Life Is a Series of Journeys

Last week, in Kisses and Trust,  Dave responded to a question from Breen concerning why he stopped working part-time at, and frequenting, a bar where, to steal a line from the 1980s TV show Cheers, “everybody knows your name.”   Here is something that Dave wrote before Breen reentered his life anew (and, forever).

Life Is a Series of Journeys

The journey to my last evening at the bar was not a short one, and it was a journey that did not start with a proverbial first step; but with a cataclysmic, paradigm shift in my life.  Her story is for her to tell.  Mine, I was standing on a corner and saw the most desirable woman in the world.  It was a most beautiful day of early spring, one bringing hope of a new beginning, of returning to college and putting the darkness of military service behind me.  Then, as the Italians say, I was moon-struck.  I felt her presence long before I saw her.  It was as if the world stopped turning, people and cars stopped moving past; even the birds were enveloped in silence.

‘All’ was defined as this beautiful girl walking on the far sidewalk, moving within a sea of out of focus objects.  At the corner she turns to cross to where I am standing.  I am captivated and my heart spoke the words that lifted from my lips “I know I’m in love.”  Before I could say something to the vision of my dreams, the world came back into focus and I could once more hear the noise of the traffic, I felt a chill from the rush of air.  As fate would have it, someone else called her name.  I remained silent.

I would carry my soul’s secret around with me.  My secret was baggage that would become so heavy to carry, my heart burst.  Then one day, years later I held her in my arms.  The very thought of that first moment still today inflames my heart.  Then it was over.  The hard part was not my acceptance that she had made the smartest decision in her life, turning me away.  The hard part was accepting the slow setting in of the reality that I was so selfish when I had my chance to kiss an angel.  I turned to my writing.  At first the words poured out on paper.   Prose so deep and haunting, that I finally became too scared to write.  I stopped photography because I saw only darkness in the images.

.

It seems

so strange

that two words

                ‘marry me’

can end a conversation

that had never really started

.

Life went on, nevertheless.  I just had no idea where I was going.  I knew I had to change.  I worked at it, but just could not believe change was taking place.  Then one day as I was riding to work I realized I had changed as a person and it was only me, myself, and I that was keeping me from believing in that new person.  That baggage of love lost was still sitting in some corner of my mind, reminding me of what I should have been…keeping me from believing I had truly become a man who could not just say he loved, but could show it, live it.  I realized I was on a new journey.

Not everyone is given a second chance, so you must watch for it.  That’s why it is so important to recognize life is a series of journeys, not one long continuous, unbroken birth-to-death trip.  Maybe it’s the cause and effect factor, chaos principle, three (five?) links to everyone else on earth, the butterfly in Brazil flapping its wings, that all inconclusive predestination, freewill, predetermination, philosophical rhetoric that education empowers us with that puts blinders on our eyes.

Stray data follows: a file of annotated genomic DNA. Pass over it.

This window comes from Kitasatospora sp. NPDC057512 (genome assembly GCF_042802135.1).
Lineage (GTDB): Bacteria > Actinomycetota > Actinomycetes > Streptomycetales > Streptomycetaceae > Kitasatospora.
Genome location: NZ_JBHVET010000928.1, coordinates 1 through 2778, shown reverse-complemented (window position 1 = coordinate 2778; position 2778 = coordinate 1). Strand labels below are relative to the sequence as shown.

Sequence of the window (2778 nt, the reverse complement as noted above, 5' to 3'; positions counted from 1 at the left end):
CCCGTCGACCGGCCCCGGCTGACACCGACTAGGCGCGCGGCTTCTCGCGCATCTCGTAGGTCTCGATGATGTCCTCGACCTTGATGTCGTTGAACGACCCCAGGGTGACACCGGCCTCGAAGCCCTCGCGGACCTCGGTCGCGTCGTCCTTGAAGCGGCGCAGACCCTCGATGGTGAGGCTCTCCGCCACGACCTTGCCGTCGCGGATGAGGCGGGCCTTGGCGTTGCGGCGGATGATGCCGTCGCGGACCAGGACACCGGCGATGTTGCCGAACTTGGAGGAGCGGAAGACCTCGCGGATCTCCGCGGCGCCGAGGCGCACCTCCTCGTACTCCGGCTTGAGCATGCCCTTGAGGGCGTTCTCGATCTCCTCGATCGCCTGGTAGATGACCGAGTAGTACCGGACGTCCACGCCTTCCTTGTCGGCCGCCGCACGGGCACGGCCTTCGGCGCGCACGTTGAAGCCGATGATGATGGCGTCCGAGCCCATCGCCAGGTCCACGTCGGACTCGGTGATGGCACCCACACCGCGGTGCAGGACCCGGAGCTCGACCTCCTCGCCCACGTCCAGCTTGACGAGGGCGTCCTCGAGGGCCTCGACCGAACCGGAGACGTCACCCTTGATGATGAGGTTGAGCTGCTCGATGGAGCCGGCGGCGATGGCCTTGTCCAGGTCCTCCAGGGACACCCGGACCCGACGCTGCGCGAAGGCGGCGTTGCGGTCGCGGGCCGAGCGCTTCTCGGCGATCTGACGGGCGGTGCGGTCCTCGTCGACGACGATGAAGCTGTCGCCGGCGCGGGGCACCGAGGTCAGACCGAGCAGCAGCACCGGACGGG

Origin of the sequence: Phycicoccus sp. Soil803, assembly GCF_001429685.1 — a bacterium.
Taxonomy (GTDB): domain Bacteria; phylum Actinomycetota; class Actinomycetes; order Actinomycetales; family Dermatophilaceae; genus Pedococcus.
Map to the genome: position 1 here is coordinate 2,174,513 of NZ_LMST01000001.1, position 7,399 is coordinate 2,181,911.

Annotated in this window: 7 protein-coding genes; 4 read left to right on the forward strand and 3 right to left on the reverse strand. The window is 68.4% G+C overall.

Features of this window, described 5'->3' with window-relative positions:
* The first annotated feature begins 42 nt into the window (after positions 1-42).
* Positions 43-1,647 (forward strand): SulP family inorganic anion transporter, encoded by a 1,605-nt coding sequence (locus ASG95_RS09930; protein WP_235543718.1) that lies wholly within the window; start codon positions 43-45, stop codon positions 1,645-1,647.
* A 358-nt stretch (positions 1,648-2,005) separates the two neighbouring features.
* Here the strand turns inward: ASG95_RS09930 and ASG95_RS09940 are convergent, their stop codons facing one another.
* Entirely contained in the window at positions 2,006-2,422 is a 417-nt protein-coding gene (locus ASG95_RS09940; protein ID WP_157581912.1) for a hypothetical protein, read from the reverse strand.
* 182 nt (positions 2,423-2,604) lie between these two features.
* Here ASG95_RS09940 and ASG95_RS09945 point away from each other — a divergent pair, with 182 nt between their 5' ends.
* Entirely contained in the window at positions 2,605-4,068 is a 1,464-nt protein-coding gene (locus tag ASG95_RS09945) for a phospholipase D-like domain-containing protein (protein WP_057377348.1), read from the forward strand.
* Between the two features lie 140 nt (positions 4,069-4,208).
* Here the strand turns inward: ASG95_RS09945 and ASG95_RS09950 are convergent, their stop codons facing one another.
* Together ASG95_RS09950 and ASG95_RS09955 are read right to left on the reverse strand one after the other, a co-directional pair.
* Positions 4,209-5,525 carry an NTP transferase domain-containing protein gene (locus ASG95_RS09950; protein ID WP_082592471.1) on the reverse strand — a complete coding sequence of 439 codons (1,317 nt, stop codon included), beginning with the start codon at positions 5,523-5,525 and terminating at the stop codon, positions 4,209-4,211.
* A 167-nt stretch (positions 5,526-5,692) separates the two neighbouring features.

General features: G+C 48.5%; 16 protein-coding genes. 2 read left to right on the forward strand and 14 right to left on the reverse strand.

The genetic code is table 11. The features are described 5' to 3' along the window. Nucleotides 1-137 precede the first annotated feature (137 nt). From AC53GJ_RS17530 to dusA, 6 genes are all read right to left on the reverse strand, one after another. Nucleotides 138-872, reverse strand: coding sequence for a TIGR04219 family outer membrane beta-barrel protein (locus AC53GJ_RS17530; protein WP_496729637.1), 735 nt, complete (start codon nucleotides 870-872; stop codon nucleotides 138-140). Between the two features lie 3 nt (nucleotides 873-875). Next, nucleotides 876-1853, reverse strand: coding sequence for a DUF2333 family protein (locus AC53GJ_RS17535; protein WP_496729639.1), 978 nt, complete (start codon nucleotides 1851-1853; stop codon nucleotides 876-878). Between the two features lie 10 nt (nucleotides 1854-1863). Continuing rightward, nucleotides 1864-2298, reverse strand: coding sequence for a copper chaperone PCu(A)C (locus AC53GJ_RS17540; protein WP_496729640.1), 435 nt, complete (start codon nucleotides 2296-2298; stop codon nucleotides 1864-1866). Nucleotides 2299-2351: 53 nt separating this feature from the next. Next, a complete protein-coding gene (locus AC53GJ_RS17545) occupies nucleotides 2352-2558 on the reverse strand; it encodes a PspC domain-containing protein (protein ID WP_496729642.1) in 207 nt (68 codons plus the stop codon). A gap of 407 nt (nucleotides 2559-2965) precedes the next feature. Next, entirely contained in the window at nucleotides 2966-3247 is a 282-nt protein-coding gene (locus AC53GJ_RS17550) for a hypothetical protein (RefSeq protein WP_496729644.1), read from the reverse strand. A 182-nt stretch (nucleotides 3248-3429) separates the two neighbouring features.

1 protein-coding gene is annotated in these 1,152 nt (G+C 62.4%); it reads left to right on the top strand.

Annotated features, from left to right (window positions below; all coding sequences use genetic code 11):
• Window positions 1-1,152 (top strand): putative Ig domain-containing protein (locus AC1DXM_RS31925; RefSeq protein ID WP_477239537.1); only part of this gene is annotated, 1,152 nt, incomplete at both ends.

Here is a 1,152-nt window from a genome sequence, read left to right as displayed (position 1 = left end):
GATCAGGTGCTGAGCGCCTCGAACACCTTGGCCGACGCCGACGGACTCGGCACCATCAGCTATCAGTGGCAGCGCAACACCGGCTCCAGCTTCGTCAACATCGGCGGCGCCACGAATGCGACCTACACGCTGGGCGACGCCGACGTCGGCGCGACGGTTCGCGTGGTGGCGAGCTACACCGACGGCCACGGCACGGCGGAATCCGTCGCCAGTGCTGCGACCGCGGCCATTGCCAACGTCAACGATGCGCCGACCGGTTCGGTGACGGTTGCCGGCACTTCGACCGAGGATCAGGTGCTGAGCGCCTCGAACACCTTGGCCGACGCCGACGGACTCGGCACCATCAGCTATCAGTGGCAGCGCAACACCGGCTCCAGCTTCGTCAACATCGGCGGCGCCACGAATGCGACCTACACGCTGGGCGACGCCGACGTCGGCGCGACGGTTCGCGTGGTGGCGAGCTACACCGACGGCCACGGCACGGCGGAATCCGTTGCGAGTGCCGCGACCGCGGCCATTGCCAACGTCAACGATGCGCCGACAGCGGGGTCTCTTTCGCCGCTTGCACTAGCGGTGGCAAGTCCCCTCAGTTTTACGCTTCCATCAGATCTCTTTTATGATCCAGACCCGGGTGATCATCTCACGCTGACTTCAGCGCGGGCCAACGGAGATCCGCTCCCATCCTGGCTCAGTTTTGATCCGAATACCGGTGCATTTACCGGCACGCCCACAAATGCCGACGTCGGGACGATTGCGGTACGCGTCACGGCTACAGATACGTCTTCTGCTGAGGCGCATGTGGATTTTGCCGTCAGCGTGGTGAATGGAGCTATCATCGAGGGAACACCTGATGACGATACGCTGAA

I once bet on a horse that died on the back stretch, at a point where the infield tote- board is right in your line of sight.  The horses zip out of the second turn then disappear behind the tote-board.  They zipped in, the gaggle zipped out less the one I bet on.  You wait…your mind does not accept the reality…your brain does not process the fact eight horses went in and only seven came out.  The horses cross the finish line and still you look for your horse.  You move further over to the left and can now see the horse lying on the ground.  You see the meat wagon roll onto the track.  They cart the horse away.  I turned to my cousin, “obviously the blinders worked, he was too distracted looking straight ahead at death to finish the race.”  Life is a race.  One day life will be over.  I don’t want blinders on my eyes…there are too many wonderful things to be missed if I only looked straight ahead.

It’s not that I have a disdain for conservative people, I just feel sorry they never take the time to look right and left.  Blinders on their eyes keep their memories so blasé.  You meet someone who at sixty suddenly professes, reminisces about the good old days.  You know full well the guy would not have been caught dead riding in a muscle car, listening to an acid rock band, or taking part in a student demonstration.  Conservative lives become rewritten history once the commercial symbols of the society “rebels” they disdained in their youth become K-Mart retro purchases.  Poor Jimmy H., if he only knew how his detractors now wear tee-shirts emblazoned with his picture.

True happiness does not require danger or rebellion.  True happiness only requires taking the time to see the beauty of a flower, to savor the smell of fresh-baked bread, to really feel a women’s touch.  Life is a series of journeys and it’s never too late to start enjoying yours.

.

my one wish

is to hold you once more

in my dreams

only

in my dreams

(On the day I woke up and started to live once again.)

.

(Life Is a Series of Journeys, is adapted from Through A Strangers’ Eyes (2005) a work of fiction, and the two untitled poems (1977) are copyrighted as indicated by Steven S. Walsky, all rights reserved.)

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